Prepare the ground as detailed above, then make a shallow drill about 15mm (½in) deep. Water along the base, then sow the seeds thinly along the row. Space neighbouring rows 30cm (1ft) apart. For full details, see our guide to sowing outdoors and our guide to sowing veg seeds.
Thin out the young seedlings to 30cm (1ft) apart, taking care not to disturb the roots of the remaining plants. The thinnings can be used in salads.
If you’re short on space, you can grow baby bulbs at a closer spacing of 10–15cm (4–6in). These can be harvested when the bulb is about 5cm (2in) wide or upwards.
Fennel can also be sown into large containers filled with multi-purpose compost. You can grow up to three mature plants in a container about 40cm (16in) wide. Do bear in mind you will need to water these regularly, as containers can dry out very rapidly, which can cause fennel to bolt.
It’s essential to keep Florence fennel well watered, to ensure it grows without any checks. It tends to bolt (flower) in dry conditions, which ruins the harvest.
Once the bulbs start to swell, mound (or earth up) soil around them to blanch them, which produces whiter bulbs with a sweeter flavour. Earthing up also helps to stabilise them and protects the bulbs from early frosts.
Provide plenty of moisture consistently throughout the growing season. Dry conditions can cause bolting.
Apply a thick layer of mulch, such as well-rotted manure or garden compost, around the plants to help hold moisture in the soil and deter weeds.
Feed with a high potassium fertiliser every two weeks once established.
Keep the ground weed-free, to reduce competition for light, water and nutrients. Weed by hand close to the plants, rather than hoeing, so you don’t accidentally damage the developing bulb.
Protecting from pests
Take care to protect seedlings and young plants from slugs and snails.
Florence fennel is ready to harvest in late summer and autumn, depending on sowing time. It is usually harvested when the swollen bulbs are 10–15cm (4–6in) across, but can be harvested at any size, from just 5cm (2in) upwards.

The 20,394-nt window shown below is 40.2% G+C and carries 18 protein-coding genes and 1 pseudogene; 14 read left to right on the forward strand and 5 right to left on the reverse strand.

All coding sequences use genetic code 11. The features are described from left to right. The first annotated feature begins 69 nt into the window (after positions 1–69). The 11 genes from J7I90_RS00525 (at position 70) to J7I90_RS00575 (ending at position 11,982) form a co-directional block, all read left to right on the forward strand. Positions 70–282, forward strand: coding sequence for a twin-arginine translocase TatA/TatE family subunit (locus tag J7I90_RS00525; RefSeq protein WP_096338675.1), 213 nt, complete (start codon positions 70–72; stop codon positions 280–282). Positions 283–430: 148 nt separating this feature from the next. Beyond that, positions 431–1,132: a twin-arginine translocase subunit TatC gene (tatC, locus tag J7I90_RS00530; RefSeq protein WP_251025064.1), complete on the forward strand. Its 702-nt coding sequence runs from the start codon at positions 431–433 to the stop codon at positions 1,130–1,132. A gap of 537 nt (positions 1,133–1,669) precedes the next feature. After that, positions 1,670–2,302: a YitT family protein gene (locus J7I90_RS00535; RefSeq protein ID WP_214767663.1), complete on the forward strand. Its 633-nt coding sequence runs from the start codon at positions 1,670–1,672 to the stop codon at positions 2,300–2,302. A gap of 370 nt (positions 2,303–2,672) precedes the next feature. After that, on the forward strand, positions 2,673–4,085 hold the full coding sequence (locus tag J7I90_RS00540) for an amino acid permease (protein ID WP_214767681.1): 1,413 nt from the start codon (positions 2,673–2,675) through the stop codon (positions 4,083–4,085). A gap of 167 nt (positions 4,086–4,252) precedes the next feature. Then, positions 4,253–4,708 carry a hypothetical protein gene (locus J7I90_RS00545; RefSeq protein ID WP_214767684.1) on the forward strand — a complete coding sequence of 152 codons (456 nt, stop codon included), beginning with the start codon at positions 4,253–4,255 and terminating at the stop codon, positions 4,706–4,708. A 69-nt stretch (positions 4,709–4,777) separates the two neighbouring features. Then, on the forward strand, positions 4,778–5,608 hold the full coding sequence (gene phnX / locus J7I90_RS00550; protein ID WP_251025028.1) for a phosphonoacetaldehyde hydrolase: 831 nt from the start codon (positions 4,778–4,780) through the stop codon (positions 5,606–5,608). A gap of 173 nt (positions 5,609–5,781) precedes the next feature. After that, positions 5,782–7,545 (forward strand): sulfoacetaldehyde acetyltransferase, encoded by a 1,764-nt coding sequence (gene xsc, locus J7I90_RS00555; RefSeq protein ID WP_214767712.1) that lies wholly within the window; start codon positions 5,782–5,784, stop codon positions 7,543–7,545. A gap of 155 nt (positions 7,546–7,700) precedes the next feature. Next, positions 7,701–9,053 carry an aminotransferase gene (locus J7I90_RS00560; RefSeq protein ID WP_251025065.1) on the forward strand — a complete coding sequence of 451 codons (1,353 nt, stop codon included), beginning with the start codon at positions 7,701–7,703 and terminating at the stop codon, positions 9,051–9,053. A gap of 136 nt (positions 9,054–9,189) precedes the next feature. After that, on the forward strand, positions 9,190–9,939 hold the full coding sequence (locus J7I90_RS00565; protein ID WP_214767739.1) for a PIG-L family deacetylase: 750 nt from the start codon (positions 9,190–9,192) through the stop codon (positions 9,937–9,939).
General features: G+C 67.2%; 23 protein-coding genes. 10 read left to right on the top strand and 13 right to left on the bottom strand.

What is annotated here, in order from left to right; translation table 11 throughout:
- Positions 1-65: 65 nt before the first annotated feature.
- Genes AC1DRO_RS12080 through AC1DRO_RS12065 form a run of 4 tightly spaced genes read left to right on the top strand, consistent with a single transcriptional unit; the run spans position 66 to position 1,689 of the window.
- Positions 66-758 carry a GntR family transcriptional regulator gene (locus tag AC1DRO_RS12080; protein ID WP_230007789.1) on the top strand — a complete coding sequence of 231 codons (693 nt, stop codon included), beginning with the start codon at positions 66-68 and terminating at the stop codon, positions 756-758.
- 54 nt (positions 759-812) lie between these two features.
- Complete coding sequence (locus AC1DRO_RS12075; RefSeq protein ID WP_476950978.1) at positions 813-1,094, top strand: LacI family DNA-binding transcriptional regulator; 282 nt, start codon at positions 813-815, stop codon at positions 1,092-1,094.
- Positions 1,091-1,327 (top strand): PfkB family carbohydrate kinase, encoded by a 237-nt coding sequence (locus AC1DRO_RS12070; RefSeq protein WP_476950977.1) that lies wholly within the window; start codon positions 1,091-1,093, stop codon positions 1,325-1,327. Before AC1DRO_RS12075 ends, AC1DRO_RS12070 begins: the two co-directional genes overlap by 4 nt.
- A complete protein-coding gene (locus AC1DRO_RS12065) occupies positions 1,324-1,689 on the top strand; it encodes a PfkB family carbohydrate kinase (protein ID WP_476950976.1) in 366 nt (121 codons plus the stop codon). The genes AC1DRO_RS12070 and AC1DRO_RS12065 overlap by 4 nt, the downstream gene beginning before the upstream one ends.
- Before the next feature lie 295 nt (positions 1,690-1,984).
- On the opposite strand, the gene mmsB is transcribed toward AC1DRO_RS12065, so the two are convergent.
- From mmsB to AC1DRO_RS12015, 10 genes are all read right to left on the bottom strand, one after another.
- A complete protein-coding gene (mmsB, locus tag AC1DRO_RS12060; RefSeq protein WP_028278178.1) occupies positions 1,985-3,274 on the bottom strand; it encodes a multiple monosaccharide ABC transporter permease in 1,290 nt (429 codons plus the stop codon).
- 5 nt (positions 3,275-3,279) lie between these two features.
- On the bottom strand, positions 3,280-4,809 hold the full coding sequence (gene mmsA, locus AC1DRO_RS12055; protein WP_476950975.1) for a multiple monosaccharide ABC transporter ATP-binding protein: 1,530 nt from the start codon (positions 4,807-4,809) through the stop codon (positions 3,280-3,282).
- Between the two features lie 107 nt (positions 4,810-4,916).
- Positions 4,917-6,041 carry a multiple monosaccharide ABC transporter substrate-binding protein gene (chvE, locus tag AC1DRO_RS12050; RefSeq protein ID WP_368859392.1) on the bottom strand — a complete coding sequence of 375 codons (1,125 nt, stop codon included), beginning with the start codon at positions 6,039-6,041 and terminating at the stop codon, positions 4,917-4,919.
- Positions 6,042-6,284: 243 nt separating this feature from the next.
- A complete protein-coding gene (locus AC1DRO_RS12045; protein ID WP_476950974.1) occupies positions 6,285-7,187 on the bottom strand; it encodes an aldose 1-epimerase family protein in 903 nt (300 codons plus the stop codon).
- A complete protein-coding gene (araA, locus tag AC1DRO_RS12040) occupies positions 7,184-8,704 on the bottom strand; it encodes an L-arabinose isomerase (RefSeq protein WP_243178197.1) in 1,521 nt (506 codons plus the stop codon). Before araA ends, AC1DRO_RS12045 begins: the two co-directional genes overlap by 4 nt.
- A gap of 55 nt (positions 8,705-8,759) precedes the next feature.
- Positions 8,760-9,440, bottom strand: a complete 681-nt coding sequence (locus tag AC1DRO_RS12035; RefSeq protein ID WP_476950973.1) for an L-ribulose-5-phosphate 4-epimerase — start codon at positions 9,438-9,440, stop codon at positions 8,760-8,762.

Make sure you harvest before the bulb starts to elongate and send up a flower stem, at which point it becomes woody and inedible.
To harvest, either dig up the whole bulb or slice it off just above the base with a sharp knife, leaving the lower part in the ground. This should then send up small leafy shoots that can be used in salads.
You can steam, grill, roast or braise fennel bulbs and serve with cheese sauce or butter. They have a sweet, mildly aniseed flavour and go particularly well with fish.
When using Florence fennel raw in salads, you can enhance the flavour by slicing the bulb and putting it in a bowl of water and ice cubes, then placing in the fridge for an hour.
You can also use the chopped young leaves to flavour salads and other dishes.
Fennel is best used fresh, but the bulbs can be stored in a fridge or other cool, dry place for several weeks.
The most common problem with Florence fennel is bolting (flowering), which leads to the bulb not forming or turning woody. This can be caused by various issues, including cold temperatures in spring, root disturbance when transplanting and dry conditions in summer. Florence fennel is most successful in warm, damp summers.
To deter bolting:
Water regularly and generously, never letting the soil dry out completely
Choose bolt-resistant varieties, especially for later sowings – however these can still bolt in dry or cold conditions
Delay sowing outdoors until early summer, and protect with cloches or fleece if temperatures dip
Use modular trays if sowing indoors, to reduce root disturbance when transplanting outdoors later
Keep early sowings indoors until the weather has warmed up, then harden off carefully and protect with cloches or fleece
Few pests trouble Florence fennel, apart from slugs and snails, which will eat seedlings and young plants, so take steps to deter or control them. See our tips on how to stop slugs and snails.